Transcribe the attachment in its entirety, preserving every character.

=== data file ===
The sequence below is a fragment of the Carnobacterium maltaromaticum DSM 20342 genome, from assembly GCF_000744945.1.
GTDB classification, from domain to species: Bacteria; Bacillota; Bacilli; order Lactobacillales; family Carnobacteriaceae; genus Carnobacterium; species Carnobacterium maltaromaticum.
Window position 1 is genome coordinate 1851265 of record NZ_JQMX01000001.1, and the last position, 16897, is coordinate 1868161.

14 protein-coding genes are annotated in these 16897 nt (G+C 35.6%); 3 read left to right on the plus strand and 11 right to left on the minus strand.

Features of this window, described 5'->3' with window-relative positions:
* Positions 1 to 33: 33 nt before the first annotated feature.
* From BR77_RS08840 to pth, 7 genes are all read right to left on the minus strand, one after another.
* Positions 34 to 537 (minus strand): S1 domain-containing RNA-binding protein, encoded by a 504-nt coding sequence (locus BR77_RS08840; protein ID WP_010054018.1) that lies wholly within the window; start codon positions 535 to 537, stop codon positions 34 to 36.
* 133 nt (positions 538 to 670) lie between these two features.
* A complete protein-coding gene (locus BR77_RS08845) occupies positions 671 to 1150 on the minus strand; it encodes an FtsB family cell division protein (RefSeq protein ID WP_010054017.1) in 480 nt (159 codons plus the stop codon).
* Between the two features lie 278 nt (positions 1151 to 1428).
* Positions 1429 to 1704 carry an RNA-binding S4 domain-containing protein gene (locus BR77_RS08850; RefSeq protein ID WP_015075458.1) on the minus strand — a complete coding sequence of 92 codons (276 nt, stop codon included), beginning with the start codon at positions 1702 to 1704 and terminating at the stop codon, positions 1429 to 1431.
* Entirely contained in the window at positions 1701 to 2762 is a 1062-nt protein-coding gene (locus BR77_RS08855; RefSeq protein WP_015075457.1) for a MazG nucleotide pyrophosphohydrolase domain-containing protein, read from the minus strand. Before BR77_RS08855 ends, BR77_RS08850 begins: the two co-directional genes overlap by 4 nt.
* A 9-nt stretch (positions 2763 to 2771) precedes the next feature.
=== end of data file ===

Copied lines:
The sequence below is a fragment of the Carnobacterium maltaromaticum DSM 20342 genome, from assembly GCF_000744945.1.
GTDB classification, from domain to species: Bacteria; Bacillota; Bacilli; order Lactobacillales; family Carnobacteriaceae; genus Carnobacterium; species Carnobacterium maltaromaticum.
Window position 1 is genome coordinate 1851265 of record NZ_JQMX01000001.1, and the last position, 16897, is coordinate 1868161.

14 protein-coding genes are annotated in these 16897 nt (G+C 35.6%); 3 read left to right on the plus strand and 11 right to left on the minus strand.

Features of this window, described 5'->3' with window-relative positions:
* Positions 1 to 33: 33 nt before the first annotated feature.
* From BR77_RS08840 to pth, 7 genes are all read right to left on the minus strand, one after another.
* Positions 34 to 537 (minus strand): S1 domain-containing RNA-binding protein, encoded by a 504-nt coding sequence (locus BR77_RS08840; protein ID WP_010054018.1) that lies wholly within the window; start codon positions 535 to 537, stop codon positions 34 to 36.
* 133 nt (positions 538 to 670) lie between these two features.
* A complete protein-coding gene (locus BR77_RS08845) occupies positions 671 to 1150 on the minus strand; it encodes an FtsB family cell division protein (RefSeq protein ID WP_010054017.1) in 480 nt (159 codons plus the stop codon).
* Between the two features lie 278 nt (positions 1151 to 1428).
* Positions 1429 to 1704 carry an RNA-binding S4 domain-containing protein gene (locus BR77_RS08850; RefSeq protein ID WP_015075458.1) on the minus strand — a complete coding sequence of 92 codons (276 nt, stop codon included), beginning with the start codon at positions 1702 to 1704 and terminating at the stop codon, positions 1429 to 1431.
* Entirely contained in the window at positions 1701 to 2762 is a 1062-nt protein-coding gene (locus BR77_RS08855; RefSeq protein WP_015075457.1) for a MazG nucleotide pyrophosphohydrolase domain-containing protein, read from the minus strand. Before BR77_RS08855 ends, BR77_RS08850 begins: the two co-directional genes overlap by 4 nt.
* A 9-nt stretch (positions 2763 to 2771) precedes the next feature.